New Delhi: Abdul Karim Telgi, the main accused in the multi-crore fake stamp paper scandal, has named Union Agriculture Minister Sharad Pawar during investigation.
Telgi also accused former deputy chief minister of Maharashtra Chhagan Bhujbal and former Karnataka tourism minister Roshan Baig of involvement in the scam. The special investigation team investigating the scandal has questioned Baig before.
Telgi made these disclosures during a narco analysis test in Bangalore in 2003. In a videotape of the narco analysis test, Telgi is heard answering questions put by investigators.
"Mr Pawar, Mr Bhujbal," he tells the investigators. “Politicians are the backbone of this business,” he is heard saying.
Pawar denied the allegations, saying that he had nothing to do with Telgi. Pawar, who is also the chief of NCP, said Telgi had just taken his name and didn’t accuse him of wrongdoing.
Question: Who are the politicians?
Telgi: Sharad Pawar, Bhujbal.
| Question: Tell me about the politicians.
Telgi: Politicians are the backbone of this business.
| Question: Who has threatened you?
Telgi: Threatening is there…somebody will kill me.
| Question: In Karnataka?
Telgi: In Karnataka I cannot name, because I have told everything to the boss... still there are no arrests.
Pawar claimed that it was Bhujbal who had got Telgi exposed and that’s why he was framing the politician. The minister said he didn’t associate with “third-class log”.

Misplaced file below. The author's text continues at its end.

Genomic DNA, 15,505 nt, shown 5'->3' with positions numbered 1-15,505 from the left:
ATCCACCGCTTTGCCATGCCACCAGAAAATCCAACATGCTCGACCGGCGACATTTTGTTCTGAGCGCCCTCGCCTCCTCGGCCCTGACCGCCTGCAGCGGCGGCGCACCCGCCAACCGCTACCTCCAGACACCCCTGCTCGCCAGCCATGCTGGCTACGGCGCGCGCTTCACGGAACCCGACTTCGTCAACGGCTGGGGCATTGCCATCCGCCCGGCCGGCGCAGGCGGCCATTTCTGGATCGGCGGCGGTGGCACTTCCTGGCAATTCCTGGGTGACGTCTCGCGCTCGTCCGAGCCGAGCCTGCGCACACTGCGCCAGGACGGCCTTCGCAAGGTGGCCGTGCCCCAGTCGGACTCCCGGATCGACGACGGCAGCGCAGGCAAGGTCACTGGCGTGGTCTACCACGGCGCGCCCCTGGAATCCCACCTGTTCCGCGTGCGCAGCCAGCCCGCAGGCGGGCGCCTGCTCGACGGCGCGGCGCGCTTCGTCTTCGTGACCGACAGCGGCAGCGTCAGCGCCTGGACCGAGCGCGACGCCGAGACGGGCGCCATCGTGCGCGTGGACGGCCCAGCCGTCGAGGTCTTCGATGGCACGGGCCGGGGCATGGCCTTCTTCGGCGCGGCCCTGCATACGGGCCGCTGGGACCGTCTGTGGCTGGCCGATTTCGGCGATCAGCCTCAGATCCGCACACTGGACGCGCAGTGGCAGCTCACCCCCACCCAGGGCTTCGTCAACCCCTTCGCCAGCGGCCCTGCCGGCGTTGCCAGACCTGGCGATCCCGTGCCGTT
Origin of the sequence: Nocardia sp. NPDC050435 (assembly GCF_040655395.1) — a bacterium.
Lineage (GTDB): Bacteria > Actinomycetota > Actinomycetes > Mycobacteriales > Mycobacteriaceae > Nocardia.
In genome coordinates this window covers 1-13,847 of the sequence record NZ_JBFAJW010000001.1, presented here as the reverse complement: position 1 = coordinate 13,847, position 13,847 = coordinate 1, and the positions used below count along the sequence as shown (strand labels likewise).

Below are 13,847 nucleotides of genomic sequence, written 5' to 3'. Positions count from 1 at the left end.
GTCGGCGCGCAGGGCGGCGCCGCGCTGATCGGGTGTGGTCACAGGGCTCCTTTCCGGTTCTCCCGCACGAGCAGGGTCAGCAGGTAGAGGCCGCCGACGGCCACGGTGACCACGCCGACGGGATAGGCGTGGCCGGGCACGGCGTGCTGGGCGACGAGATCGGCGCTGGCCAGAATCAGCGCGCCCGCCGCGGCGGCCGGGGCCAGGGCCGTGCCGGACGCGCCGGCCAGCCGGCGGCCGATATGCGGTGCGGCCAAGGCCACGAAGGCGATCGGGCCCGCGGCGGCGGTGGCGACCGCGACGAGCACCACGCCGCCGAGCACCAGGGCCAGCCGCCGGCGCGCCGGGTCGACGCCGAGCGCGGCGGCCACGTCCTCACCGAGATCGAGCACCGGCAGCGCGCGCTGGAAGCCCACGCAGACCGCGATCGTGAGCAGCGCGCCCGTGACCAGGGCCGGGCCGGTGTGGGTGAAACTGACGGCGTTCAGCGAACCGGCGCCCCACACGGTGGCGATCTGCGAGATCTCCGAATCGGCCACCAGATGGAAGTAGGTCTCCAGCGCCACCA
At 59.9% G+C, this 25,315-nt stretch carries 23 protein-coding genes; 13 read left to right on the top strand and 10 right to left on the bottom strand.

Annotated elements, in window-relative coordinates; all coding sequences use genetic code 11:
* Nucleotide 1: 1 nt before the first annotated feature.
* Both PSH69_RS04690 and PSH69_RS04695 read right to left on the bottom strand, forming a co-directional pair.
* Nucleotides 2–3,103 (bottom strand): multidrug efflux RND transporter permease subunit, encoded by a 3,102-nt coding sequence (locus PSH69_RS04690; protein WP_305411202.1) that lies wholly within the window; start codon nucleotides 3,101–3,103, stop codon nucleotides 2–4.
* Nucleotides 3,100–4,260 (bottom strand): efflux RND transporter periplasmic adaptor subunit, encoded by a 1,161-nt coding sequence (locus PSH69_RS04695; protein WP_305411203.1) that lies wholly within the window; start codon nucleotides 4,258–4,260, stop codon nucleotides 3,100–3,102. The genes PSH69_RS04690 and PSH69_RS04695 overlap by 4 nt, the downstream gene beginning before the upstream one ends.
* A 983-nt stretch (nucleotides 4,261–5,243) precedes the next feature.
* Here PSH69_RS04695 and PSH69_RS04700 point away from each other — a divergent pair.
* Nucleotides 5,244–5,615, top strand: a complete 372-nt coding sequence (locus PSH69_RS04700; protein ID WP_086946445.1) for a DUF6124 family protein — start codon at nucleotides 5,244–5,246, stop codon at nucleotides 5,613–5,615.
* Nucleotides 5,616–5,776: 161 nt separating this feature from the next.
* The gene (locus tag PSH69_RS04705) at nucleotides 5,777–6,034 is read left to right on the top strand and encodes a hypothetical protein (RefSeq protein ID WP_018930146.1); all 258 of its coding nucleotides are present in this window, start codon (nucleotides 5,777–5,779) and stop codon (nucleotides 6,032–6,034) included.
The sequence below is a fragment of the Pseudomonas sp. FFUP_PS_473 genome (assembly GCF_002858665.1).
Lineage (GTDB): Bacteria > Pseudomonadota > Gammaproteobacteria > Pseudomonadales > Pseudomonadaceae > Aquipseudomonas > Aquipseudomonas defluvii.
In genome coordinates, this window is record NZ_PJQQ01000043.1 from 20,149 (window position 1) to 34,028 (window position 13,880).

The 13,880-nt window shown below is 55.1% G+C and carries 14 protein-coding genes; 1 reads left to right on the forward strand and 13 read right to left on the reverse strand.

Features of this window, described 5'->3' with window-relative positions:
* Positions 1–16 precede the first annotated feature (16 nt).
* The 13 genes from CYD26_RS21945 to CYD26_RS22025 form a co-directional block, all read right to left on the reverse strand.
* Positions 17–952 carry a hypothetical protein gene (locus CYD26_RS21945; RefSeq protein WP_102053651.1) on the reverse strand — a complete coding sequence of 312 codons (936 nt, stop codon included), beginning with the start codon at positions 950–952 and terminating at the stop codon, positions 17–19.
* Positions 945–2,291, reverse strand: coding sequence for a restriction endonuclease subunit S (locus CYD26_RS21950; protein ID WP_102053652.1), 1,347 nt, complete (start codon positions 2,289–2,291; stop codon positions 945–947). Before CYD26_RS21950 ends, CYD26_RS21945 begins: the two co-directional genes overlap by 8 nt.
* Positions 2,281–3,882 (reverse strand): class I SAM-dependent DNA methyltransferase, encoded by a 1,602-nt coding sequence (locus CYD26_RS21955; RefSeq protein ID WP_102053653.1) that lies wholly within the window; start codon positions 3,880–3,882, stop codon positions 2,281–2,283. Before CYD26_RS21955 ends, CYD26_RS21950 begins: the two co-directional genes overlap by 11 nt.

In August, CNN-IBN had aired tapes in which Telgi accused top Maharashtra and Karnataka politicians of involvement in the scam.
Telgi was arrested in 1991 for printing and selling fake stamp papers -- his monthly profits from the scam were esitmated to be Rs 100 crore.
On Monday, the Central Bureau of Investigation approached a Delhi court seeking permission to question Telgi’s six close aides who are lodged in jails.
The CBI sought a common direction to Chandigarh, Banglore and Pune prison officials that it be allowed to interrogate six persons in jails.
FAKE STAMP PAPER SCAM
The Telgi scam involving the sale of fake stamp papers is probably one of the biggest scams unearthed in the country.
Telgi printed fake stamp papers worth thousands of crores of rupees using printing machines purchased illegally with the help of some officials of the Central Government's security printing press in Nashik.
From 1995 to 2003, when the fake stamp paper scam broke, an estimated Rs 30,000 crore worth of fake stamp papers had been sold across seven states including Maharashtra and Andhra Pradesh.
Telgi used the money from the sale of the fake stamp papers to bribe Government and police officials.